Fresh blood can be seen in the faeces when there has been a large amount of damage to the intestinal wall or when the horse has been straining to pass faeces. The faeces often have a foul smell too.

How to treat diarrhoea

As diarrhoea often occurs as a result of a change in the diet, many horses recover very quickly without the need for treatment.

Horses suffering from more severe diarrhoea will need an assessment by a vet and may need to be hospitalised in order to reverse effects such as dehydration. Initially, the main aims of treatment are to replace fluid that has been lost through the faeces and to try to make them more formed so they take longer to pass through the intestine.

Treatment generally includes fluid therapy (oral or intravenous, depending on the severity of dehydration), electrolytes, probiotics and pain relief. However, if the initial cause is still present, then it will be difficult to get the diarrhoea to stop.

Diagnosing diarrhoea in horses

A panel of diagnostic tests should be carried out to identify the reason for the diarrhoea, including some or all of the following:

  • Blood sample — to assess vital organs.
  • Faecal sample — to look for parasites and bacteria.
  • Ultrasound examination of the abdomen — to look for abnormalities in the gut and surrounding organs.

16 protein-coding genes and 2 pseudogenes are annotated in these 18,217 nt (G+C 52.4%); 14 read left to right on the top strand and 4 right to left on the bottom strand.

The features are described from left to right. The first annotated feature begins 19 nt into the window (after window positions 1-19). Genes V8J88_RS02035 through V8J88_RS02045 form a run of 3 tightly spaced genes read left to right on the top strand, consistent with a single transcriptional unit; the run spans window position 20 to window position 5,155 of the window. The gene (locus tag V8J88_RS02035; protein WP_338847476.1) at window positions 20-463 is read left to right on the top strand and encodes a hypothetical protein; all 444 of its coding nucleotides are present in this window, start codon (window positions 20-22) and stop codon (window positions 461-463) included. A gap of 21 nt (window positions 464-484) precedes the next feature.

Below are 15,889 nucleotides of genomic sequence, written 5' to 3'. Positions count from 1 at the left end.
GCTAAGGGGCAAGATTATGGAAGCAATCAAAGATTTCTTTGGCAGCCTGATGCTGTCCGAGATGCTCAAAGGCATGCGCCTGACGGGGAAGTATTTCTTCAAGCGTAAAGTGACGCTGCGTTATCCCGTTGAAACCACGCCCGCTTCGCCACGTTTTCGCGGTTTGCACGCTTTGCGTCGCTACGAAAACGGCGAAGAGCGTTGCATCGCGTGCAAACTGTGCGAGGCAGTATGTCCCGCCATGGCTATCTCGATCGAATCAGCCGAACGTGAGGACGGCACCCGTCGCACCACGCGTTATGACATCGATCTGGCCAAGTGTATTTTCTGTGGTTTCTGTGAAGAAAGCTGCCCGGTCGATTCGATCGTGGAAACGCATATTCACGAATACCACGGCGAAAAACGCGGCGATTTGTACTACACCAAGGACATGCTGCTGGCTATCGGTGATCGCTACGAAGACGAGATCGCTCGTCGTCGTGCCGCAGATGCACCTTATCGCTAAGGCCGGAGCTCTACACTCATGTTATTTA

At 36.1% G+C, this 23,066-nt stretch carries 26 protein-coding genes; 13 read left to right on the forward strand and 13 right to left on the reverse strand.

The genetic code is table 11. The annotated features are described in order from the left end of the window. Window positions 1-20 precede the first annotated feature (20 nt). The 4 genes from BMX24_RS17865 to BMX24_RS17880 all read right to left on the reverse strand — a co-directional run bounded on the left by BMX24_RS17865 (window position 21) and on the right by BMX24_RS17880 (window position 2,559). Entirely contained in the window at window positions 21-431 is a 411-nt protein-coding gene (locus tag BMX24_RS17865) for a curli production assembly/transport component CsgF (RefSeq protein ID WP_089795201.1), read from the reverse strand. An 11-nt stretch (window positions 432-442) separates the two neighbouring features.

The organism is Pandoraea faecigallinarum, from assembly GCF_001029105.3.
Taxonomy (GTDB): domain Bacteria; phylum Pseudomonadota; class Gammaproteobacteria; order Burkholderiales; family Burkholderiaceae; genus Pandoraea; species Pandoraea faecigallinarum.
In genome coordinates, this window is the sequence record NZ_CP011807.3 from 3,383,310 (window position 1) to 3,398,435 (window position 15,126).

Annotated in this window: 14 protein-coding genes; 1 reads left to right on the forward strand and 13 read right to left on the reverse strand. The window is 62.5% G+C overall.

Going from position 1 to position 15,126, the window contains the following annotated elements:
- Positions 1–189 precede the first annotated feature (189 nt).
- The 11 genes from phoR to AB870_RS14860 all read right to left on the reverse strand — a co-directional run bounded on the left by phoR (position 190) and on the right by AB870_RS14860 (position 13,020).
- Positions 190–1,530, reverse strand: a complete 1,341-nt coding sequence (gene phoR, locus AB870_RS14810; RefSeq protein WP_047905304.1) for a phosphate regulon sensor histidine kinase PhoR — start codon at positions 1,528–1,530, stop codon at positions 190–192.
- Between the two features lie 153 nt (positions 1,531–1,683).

• Abdominal fluid sample — to look for bacterial infection, inflammatory cells and cancerous cells in the abdomen.
  • Gastroscopy — to visualise the lining of the stomach wall.
  • Intestinal biopsies — to make a further assessment of a piece of the intestinal wall.

Hopefully the results of these tests will identify the initial cause so that the most appropriate treatment or combination of treatments can be started.

Sometimes a diagnosis may not be found through testing and surgery may need to be performed to open up the abdomen and visualise all of the intestines, known as an exploratory laparotomy. Further samples can then be taken of parts of the intestine that were not able to be reached before.

Unfortunately, some causes of diarrhoea cannot be treated and euthanasia may be the only way to prevent further suffering.

How to prevent diarrhoea in horses

Some cases of diarrhoea can be prevented by following these tips:

  • Ensure that your horse doesn’t have a heavy worm burden by carrying out worm egg counts every three months.
  • When changing your horse’s diet, or switching to a new batch of hay, ensure that this is done gradually by mixing a small amount of the new feedstuff with the old so that the change is less sudden.
  • Have your horse’s teeth checked every 6-12 months by your vet or equine dental technician to ensure that they are able to chew their food effectively.
  • Regularly use a weightape and perform a body condition score on your horse so that you can tell if there has been any weight loss.
  • A blood sample can be performed at the time of annual vaccination to check your horse’s vital organs. Any abnormalities can then be investigated before the signs of diarrhoea begin to show.
  • If your horse needs to be on oral antibiotics for any reason, ensure that your vet knows about any previous reactions so that they can either use a different treatment or use gatro-protectants alongside the antibiotic medication.